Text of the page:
Well, she’s a grown up lady, so why on earth did she decide to sing Schumann and Brahms?
    Divas/Divos and their repertoire … – too wide a subject. In the golden days of the Lied they knew what they could sing when and what they should leave to their colleagues. Nowadays IMHO there is only one Mezzo who manages this balance perfectly yet unorthodoxly well, who isn’t told but decides herself: von Otter. Heja Sverige 😉 !

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    1. To Sangesfluegel.
      Isn’t the human condition wonderful? – we have choices.
      Isn’t the radio a wonderful invention? – it has an “off” button.

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      1. Oops, I am afraid I was too unclear and you got me wrong, sorry about that: NO the “off ” button would * not * have been an option! One would have missed that nice 2nd half and this *truly wonderful* Tchaikovsky!

        @Listener: I am sorry to disagree but I am afraid it is not a pure matter of taste. It was a matter of reading the music, a matter of intonation and – as far as I can tell – a matter of pronunciation. What did not really work in part I was brilliant in part II.

        VK is an excellent singer if she sings the right repertoire. That’s what that review is about, and I could not agree more. The reaction of the audience in part I and part II speaks volumes.
        I don’t know a single singer, in fact I don’t know a single musician – neither nowadays nor in the past – who can do everything.
        Nobody can and: nobody has to! Therefore I think it is such a pity for the musicians and – even more important – a pity for the music that so many don’t stick to what they do best.
        Let’s hope this Tchaikovsky cd Cat mentioned becomes reality.

        I earn my living with music, I am not a critic and I don’t know too many really good critics who are „blasé“. The excellent ones love music and know a lot about music though my favourite critic is this one:

        http://www.youtube.com/watch?v=6ozEA0JJiCY 😉

        Sorry, no English version available but those who can follow the music will be able to understand the plot. Enjoy!

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        1. Hiya,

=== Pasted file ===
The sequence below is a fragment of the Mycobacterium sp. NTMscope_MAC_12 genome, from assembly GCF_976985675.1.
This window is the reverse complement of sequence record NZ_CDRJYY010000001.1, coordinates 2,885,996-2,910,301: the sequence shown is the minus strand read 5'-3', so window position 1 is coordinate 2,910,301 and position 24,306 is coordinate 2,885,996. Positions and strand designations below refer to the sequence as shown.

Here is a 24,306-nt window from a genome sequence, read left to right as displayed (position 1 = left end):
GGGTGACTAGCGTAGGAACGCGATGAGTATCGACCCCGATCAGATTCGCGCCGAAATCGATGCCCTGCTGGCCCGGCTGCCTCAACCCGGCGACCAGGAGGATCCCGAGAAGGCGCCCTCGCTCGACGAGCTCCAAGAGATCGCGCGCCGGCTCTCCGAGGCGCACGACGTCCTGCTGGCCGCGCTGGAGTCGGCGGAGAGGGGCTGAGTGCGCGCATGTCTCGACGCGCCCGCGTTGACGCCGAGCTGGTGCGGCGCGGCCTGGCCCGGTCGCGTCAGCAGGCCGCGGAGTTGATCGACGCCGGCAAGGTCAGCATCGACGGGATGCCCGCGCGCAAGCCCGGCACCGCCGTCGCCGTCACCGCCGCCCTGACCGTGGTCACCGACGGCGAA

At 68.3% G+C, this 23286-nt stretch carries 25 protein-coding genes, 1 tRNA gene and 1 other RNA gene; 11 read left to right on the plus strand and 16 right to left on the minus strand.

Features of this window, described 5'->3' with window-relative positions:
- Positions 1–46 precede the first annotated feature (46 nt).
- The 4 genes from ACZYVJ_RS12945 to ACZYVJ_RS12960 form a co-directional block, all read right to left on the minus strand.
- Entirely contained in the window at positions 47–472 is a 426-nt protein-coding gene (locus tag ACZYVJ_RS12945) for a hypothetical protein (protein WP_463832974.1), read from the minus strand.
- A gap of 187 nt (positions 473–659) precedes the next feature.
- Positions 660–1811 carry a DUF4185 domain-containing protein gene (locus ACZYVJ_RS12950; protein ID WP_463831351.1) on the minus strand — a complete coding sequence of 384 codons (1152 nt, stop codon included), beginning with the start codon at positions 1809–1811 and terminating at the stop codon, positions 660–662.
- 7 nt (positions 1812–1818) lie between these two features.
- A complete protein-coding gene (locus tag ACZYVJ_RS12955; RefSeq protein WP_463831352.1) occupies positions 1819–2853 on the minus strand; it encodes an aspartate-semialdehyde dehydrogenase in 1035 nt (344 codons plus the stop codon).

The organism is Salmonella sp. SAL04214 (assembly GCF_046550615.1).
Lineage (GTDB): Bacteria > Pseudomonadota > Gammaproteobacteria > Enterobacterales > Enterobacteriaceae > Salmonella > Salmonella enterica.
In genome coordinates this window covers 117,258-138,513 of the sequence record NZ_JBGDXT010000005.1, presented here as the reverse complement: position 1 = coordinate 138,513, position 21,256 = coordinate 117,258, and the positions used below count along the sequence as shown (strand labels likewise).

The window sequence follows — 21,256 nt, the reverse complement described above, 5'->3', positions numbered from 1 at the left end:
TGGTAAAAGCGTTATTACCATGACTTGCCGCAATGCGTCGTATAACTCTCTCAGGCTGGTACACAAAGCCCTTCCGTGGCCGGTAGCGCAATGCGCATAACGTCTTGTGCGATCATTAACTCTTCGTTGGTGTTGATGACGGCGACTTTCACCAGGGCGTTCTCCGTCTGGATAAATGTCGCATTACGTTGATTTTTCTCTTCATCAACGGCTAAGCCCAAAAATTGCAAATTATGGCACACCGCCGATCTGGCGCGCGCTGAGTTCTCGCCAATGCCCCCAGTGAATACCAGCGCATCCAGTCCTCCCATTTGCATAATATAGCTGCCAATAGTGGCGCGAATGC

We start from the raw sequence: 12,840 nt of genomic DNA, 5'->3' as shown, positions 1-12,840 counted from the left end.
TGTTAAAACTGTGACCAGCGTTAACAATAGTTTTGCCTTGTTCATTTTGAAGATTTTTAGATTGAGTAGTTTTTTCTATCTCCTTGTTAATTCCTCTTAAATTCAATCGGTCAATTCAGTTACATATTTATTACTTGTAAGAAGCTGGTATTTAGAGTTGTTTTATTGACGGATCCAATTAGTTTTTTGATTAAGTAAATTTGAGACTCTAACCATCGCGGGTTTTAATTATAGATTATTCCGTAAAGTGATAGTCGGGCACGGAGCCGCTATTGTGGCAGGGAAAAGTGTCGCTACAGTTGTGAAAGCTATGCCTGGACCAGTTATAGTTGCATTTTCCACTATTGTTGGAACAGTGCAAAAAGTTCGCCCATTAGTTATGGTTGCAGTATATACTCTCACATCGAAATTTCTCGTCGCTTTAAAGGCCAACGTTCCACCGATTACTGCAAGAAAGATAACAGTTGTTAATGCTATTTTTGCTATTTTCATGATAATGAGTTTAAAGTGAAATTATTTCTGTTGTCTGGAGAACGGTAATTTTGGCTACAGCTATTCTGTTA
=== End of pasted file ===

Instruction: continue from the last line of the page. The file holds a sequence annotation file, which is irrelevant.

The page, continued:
I see where you’re coming from, I think. Though I don’t think you would hear much objection from many white shirts here if a critic says that he doesn’t like how so and so singer does certain repertoire, but a line is crossed when a critic suggests that a singer should not sing certain repertoire just because the critic and/or some in the audience don’t find his or her rendition enjoyable.

          I mean, everyone ought to be able to sing whatever he or she wants to sing, so long as it doesn’t have detrimental effects on his or her voice. And the audience doesn’t have to enjoy everything a singer sings (and have perfect rights to honestly say it when a singer sounds awful singing something). You are absolutely right that nobody does everything excellently. There is nothing wrong with that. It is the notion that singers ought to be confined to certain repertoire because some audience/critics only like him/her in that style of music that I and others find hard to agree with, I think.

          As big a fan of Kasarova as I am, I have panned her in some of my reviews (notably her Offenbach CD), but I don’t begrudge that she sang those operetta arias at all. Perhaps she selects the music that she likes for her CDs. Perhaps she wants to challenge herself singing out of ‘home style’, so to speak. I think artists should be encouraged to explore and stretch themselves a little if only to keep their passion fresh… so long as they don’t hurt themselves by singing things that over-tax their voice. It’s a live and let live sort of thing. 🙂

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  7. First of all, thank you for your interesting blog!
    to songesfluegel : if you do not like a singer, it is maybe better to give you own opinion and not to quote critics, who are most of the times blasé and express their own subjective impressions.
    I listened to the concert on the internet. I am not a germanist to evaluate the diction in german, but found the singing very moving and the voice beautiful and sensuous. I LOVE Kasarova. She is on of the greatest.